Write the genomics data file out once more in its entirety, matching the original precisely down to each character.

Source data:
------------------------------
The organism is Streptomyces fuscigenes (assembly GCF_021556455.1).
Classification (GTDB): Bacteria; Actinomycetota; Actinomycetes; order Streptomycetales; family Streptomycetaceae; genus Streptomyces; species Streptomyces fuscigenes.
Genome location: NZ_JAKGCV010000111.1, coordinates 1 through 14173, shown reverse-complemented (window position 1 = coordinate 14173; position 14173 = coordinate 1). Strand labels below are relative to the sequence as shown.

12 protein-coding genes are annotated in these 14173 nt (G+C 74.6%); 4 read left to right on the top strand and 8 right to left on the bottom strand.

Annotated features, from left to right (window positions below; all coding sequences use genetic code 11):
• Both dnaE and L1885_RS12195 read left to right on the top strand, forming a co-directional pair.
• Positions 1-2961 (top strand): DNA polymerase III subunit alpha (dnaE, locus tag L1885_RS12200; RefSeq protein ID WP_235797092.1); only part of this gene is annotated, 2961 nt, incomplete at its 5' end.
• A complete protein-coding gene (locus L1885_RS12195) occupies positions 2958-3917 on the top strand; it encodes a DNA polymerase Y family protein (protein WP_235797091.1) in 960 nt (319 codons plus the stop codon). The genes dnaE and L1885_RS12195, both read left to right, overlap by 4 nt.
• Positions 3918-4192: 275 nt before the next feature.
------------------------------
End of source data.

The organism is Streptomyces fuscigenes (assembly GCF_021556455.1).
Classification (GTDB): Bacteria; Actinomycetota; Actinomycetes; order Streptomycetales; family Streptomycetaceae; genus Streptomyces; species Streptomyces fuscigenes.
Genome location: NZ_JAKGCV010000111.1, coordinates 1 through 14173, shown reverse-complemented (window position 1 = coordinate 14173; position 14173 = coordinate 1). Strand labels below are relative to the sequence as shown.

12 protein-coding genes are annotated in these 14173 nt (G+C 74.6%); 4 read left to right on the top strand and 8 right to left on the bottom strand.

Annotated features, from left to right (window positions below; all coding sequences use genetic code 11):
• Both dnaE and L1885_RS12195 read left to right on the top strand, forming a co-directional pair.
• Positions 1-2961 (top strand): DNA polymerase III subunit alpha (dnaE, locus tag L1885_RS12200; RefSeq protein ID WP_235797092.1); only part of this gene is annotated, 2961 nt, incomplete at its 5' end.
• A complete protein-coding gene (locus L1885_RS12195) occupies positions 2958-3917 on the top strand; it encodes a DNA polymerase Y family protein (protein WP_235797091.1) in 960 nt (319 codons plus the stop codon). The genes dnaE and L1885_RS12195, both read left to right, overlap by 4 nt.
• Positions 3918-4192: 275 nt before the next feature.